B. Total Factor Productivity

Measures of labor productivity, however, are influenced by the extent of capital deepening (increases in the quantity of physical capital per unit of labor input). While measures of labor productivity take into account the impact of changes in employment on output, they do not take into account the impact of changes in the capital stock. Total factor productivity (TFP) attempts to capture the efficiency with which both labor and capital inputs are used and therefore represents a theoretically more appealing measure of productivity. TFP is difficult to measure, however, especially in transition economies, where estimates of the effective capital stock and level of labor input at the start of the transition process are subject to considerable uncertainty.22

Approximate estimates of the capital stock, however, suggest that capital accumulation contributed about 1¾–2 percentage points to annual GDP growth in all three Baltic countries during 1995–2001. While this is significant, the estimates suggest that the rapid growth in output in the Baltics over this period primarily reflects TFP growth rather than capital deepening or increases in employment. Increases in TFP are estimated to have contributed 4¼ percent to annual GDP growth in Estonia, 3¾ percent in Latvia, and 3 percent in Lithuania. These estimates are somewhat larger than similar estimates for other acceding countries, and significantly larger than estimates for the euro area (Figure 12). The relative growth of TFP may, however, be overstated as a result of the process of labor shedding, which only now appears to be coming to an end in the Baltics, as well as substantial improvements in the quality of capital and labor inputs during the transition period.23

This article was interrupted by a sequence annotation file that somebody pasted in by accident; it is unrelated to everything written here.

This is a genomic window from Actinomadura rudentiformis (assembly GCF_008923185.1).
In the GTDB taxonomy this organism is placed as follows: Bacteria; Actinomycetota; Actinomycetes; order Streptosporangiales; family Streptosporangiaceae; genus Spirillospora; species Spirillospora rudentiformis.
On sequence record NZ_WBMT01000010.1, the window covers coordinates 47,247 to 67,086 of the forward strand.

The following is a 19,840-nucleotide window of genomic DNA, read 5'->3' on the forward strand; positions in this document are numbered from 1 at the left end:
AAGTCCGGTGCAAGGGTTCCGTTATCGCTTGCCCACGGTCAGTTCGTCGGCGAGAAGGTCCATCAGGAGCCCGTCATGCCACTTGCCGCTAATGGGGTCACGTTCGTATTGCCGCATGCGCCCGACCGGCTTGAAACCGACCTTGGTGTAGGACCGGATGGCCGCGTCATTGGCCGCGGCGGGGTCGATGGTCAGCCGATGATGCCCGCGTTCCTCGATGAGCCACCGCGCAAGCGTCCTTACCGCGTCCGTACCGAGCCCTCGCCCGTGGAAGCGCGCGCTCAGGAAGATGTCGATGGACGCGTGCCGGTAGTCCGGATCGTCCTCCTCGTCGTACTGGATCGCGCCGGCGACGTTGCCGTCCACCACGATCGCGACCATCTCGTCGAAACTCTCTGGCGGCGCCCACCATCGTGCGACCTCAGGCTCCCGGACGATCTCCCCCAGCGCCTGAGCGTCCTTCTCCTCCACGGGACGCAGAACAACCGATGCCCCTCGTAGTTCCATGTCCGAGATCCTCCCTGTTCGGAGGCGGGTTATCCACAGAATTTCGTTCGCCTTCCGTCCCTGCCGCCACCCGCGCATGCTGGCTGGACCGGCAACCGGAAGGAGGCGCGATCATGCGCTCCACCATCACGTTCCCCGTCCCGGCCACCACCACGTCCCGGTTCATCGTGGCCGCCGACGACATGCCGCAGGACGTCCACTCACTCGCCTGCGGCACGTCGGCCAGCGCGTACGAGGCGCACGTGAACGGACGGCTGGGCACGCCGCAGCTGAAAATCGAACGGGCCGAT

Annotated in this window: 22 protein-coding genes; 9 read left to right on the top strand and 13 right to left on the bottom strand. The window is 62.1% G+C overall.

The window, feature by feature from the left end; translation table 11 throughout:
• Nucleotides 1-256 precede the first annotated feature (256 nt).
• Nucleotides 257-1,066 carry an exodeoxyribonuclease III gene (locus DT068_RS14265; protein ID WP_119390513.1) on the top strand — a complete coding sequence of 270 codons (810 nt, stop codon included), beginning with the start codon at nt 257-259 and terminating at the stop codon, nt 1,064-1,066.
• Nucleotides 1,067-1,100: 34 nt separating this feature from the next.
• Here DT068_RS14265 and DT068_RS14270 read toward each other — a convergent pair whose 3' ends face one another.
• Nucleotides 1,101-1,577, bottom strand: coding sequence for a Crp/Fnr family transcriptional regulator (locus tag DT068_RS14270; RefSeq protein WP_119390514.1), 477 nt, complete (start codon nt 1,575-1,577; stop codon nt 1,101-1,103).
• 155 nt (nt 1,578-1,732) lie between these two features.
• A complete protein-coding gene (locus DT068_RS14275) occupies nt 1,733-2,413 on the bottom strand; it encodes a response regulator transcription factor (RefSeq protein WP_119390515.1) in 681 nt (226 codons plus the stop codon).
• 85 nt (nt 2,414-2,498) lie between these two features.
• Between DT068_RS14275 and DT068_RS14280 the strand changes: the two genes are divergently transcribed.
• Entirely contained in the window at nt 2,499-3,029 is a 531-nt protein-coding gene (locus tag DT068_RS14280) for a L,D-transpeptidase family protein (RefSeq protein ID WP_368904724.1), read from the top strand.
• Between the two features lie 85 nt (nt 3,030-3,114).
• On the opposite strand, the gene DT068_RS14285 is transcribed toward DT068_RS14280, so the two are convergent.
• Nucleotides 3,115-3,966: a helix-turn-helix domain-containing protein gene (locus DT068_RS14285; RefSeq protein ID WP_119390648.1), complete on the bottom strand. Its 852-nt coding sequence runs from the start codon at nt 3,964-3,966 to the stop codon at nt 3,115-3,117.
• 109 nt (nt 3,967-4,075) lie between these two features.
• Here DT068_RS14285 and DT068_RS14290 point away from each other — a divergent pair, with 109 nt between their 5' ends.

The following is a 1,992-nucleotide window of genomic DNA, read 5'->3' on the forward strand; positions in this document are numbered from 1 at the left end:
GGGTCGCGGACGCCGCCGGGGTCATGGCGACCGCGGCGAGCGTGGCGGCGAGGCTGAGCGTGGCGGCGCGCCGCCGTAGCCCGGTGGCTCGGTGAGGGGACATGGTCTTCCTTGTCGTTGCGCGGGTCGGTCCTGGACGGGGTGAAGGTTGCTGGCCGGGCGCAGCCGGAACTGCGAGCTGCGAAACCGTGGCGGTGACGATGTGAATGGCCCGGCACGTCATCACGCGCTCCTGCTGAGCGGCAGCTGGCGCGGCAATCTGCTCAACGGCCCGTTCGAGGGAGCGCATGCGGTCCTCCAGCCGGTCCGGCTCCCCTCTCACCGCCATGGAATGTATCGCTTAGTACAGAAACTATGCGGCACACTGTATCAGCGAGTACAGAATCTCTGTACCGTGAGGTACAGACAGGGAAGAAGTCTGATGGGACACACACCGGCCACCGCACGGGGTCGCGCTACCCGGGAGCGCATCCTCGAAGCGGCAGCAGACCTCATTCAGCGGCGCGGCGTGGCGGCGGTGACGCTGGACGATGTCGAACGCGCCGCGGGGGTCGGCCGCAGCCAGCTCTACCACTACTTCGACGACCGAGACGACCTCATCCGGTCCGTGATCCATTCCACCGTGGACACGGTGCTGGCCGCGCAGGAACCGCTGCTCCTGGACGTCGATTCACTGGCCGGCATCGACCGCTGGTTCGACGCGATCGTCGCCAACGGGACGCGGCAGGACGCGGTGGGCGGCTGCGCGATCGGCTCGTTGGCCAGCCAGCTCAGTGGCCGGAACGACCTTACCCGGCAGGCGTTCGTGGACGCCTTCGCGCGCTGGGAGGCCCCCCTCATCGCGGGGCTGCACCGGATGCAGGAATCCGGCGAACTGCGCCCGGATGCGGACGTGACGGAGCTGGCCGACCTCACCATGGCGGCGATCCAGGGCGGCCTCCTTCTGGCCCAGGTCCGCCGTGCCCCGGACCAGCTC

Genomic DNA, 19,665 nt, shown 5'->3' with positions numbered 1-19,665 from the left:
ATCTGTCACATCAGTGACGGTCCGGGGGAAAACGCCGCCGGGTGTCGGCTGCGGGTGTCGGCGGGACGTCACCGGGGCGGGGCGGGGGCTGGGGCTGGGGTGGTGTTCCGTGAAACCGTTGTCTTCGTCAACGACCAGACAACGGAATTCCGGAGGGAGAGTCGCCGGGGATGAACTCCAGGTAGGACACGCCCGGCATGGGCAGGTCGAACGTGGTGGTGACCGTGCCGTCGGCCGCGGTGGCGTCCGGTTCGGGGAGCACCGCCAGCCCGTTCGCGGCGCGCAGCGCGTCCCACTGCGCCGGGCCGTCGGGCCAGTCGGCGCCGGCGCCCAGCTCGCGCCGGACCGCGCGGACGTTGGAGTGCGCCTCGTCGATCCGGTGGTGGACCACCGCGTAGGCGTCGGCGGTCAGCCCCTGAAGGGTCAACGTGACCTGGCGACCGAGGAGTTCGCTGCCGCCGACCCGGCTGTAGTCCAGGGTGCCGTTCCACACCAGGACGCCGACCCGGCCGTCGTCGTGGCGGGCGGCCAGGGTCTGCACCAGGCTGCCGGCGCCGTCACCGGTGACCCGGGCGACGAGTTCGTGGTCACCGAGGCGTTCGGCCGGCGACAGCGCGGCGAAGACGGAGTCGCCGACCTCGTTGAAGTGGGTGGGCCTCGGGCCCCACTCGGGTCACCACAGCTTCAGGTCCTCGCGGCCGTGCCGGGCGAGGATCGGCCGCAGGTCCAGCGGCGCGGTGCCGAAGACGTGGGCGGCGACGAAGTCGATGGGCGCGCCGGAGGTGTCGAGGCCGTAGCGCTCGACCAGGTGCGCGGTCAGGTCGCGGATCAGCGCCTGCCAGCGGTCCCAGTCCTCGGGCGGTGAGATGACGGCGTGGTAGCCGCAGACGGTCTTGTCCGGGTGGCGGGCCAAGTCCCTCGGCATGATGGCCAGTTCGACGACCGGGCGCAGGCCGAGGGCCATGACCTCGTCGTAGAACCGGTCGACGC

Figure 12.
Figure 12.

Total Factor Productivity Growth

(Contributions to average GDP growth, 1995–2001)1

Sources: IMF staff estimates; Doyle, Jiang, and Kuijs (2002); and Denis, McMorrow, and Röger (2002).1 Baltics: 1995–2001; Hungary, Poland, Slovak Republic, Slovenia: 1995–2000; Czech Republic: 1995–1999; euro area: 1996–2000.